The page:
Airman’s heroic act prevents fiery death

Airman 1st Class PeeJay Jack, a vehicle maintainer with the 290th Joint Communications Support Squadron, pauses for a photo Jan. 11, 2016, at MacDill Air Force Base, Fla. Jack witnessed a one-car accident on Interstate-4 and subsequently pulled the driver from their burning vehicle, prying open the car door and carrying the man to safety. (U.S. Air Force photo by Staff Sgt. Ned T. Johnston)

Airman 1st Class PeeJay Jack, a vehicle maintainer with the 290th Joint Communications Support Squadron, pauses for a photo Jan. 11, 2016, at MacDill Air Force Base, Fla. Jack witnessed a one-car accident on Interstate-4 and subsequently pulled the driver from their burning vehicle, prying open the car door and carrying the man to safety. (U.S. Air Force photo by Staff Sgt. Ned T. Johnston)

A firefighter extinguishes a car fire shortly after Airman 1st Class PeeJay Jack pulled the unconscious driver from the vehicle and away to safety. Jack witnessed the car drive off the road and catch fire, and then selflessly put his own life in harm’s way to pull the man from the inferno. (Courtesy Photo)

A firefighter extinguishes a car fire shortly after Airman 1st Class PeeJay Jack pulled the unconscious driver from the vehicle and away to safety. Jack witnessed the car drive off the road and catch fire, and then selflessly put his own life in harm’s way to pull the man from the inferno. (Courtesy Photo)

MACDILL AIR FORCE BASE, Fla. -- As his bare feet touched the cold morning floor, a chill ran up his spine. Sitting up on the edge of his bed, he sighed. His eyes turned to the screaming alarm clock on the bedside table -- 4:15 a.m.

Rubbing the sleep from his eyes and taking a deep breath, PeeJay gathered himself both mentally and physically, stood up from his bed and began his morning just like any other.

A quick two eggs over easy and a cup of coffee made with love from his wife followed by a morning shave and lacing up his combat boots were routine for him. It didn’t require a deep analytical thought process. He hardly even had to think for these things to happen.

With his brain set to auto pilot, PeeJay began his morning drive to MacDill Air Force Base. An hour drive to Tampa, Florida, on one of the busiest and deadliest interstates in the country was his everyday commute.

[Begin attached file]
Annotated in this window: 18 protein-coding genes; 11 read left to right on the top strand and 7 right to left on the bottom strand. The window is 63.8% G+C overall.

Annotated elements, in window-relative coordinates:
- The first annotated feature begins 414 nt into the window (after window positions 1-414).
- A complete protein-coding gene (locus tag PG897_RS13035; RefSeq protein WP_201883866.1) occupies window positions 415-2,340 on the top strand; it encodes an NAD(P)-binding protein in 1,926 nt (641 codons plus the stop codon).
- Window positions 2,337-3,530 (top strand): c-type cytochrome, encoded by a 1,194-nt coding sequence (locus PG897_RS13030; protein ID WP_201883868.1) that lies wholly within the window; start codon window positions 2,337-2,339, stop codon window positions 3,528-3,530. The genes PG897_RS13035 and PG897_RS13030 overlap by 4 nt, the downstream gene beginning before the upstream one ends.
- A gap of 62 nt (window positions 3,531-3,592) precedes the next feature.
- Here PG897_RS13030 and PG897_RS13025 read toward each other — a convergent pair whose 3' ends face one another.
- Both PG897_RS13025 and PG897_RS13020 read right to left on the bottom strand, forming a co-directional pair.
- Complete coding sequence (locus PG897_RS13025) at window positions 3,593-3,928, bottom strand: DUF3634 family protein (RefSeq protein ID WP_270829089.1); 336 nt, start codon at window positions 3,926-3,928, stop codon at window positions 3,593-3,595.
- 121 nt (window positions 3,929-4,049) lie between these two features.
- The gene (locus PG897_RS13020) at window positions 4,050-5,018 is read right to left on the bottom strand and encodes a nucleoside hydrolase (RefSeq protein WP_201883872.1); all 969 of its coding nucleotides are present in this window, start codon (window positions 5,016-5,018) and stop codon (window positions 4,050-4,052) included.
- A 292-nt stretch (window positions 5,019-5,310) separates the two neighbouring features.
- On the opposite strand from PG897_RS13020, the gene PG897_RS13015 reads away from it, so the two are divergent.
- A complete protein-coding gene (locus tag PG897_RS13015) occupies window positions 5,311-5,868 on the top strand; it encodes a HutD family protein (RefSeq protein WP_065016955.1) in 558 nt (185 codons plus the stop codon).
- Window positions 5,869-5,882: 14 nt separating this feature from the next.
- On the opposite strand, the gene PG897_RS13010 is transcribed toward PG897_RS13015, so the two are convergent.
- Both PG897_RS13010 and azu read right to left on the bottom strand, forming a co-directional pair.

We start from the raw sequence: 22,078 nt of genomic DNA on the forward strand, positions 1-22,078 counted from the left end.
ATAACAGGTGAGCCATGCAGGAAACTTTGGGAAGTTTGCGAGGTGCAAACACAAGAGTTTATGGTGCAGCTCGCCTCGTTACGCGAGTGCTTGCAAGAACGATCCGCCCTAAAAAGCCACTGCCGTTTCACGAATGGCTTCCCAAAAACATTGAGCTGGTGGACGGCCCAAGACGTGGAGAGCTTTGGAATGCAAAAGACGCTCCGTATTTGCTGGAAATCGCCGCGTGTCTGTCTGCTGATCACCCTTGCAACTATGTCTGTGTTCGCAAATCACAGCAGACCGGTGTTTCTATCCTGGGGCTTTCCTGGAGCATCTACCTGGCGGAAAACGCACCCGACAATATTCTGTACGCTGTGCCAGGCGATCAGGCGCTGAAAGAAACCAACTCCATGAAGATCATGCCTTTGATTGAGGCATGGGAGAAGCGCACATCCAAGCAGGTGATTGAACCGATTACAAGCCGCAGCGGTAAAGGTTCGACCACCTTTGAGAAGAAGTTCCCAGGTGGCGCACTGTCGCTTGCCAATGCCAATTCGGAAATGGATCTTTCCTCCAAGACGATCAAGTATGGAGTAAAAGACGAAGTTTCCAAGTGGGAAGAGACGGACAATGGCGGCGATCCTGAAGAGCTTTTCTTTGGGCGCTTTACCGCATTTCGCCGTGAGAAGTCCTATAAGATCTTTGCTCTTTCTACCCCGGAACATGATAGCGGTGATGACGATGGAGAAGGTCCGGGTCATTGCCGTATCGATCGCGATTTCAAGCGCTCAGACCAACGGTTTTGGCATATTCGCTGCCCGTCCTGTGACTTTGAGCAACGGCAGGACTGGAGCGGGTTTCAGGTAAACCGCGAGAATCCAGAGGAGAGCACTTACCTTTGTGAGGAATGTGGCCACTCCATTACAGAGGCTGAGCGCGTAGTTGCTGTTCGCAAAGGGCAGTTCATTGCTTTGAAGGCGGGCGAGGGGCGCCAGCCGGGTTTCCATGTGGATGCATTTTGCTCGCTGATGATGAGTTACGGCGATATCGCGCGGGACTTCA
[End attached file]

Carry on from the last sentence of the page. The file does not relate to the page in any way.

Driving in the middle lane, he noticed a car in his rear-view mirror approaching quickly, weaving in and out of traffic. Typical for this particular interstate, he thought nothing of it.

As the car went around PeeJay’s driver side door, it lost traction with the road. A cloud of white smoke trailed the car as it tail whipped back and forth as the driver attempted to maintain control of his vehicle.

PeeJay watched as the car veered off the road completely, down a ditch and into the foliage on the side of the road. He pulled his car over to the apron of the road and began walking toward the scene of the accident.

As he approached the scene, he saw the light of an engine fire burning under the vehicle and heard a bystander scream “he’s still in the car.” PeeJay ran down the ditch to the burning vehicle to find the driver unconscious and pinned under the steering wheel.

The flames grew taller and started to completely engulf the front end of the vehicle before PeeJay could even open the buckled-shut driver side door. By the time him and another rescuer got the door open, the flames were pouring over the hood of the car.

PeeJay reached into the vehicle to pull the man out, and in that moment, the driver woke up to the excruciating pain of both his legs being pinned underneath the collapsed steering column. PeeJay tried to settle the man, but was quickly running out of time as the flames were now at his feet.

“In that moment, I knew he was in pain, but I had to get him out of there before it was too late,” said PeeJay. “So, I grabbed him by the wrists and threw him onto my back. I was trudging through the mud, and other bystanders were trying to guide me, and I slipped a little bit.

“I think when I slipped is when I was the most afraid, because here I am with this guy on my back trying to get away. I don’t know if this car is going to blow up or not.

“When the sheriff figured that we were far enough from danger, he said ‘stop here and put him down.’ When I put him down, I turned and looked at the vehicle and there were already flames coming out the back of the vehicle. Like, the hatchback of his SUV was melted down.”

Mere seconds separated PeeJay’s life-saving actions from being a horror story instead of a story of survival, but when asked about what he feels when he reflects on that morning, PeeJay doesn’t think he did anything anyone else wouldn’t do given the same circumstances.

“Everybody calls me a hero or his angel. It’s just humanity. It’s just one human helping out another one,” said PeeJay. “I just happened to be at the right place at the right time, and god put me there to help him out.”
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Airman 1st Class PeeJay Jack is a vehicle maintainer with the 290th Joint Communications Support Squadron.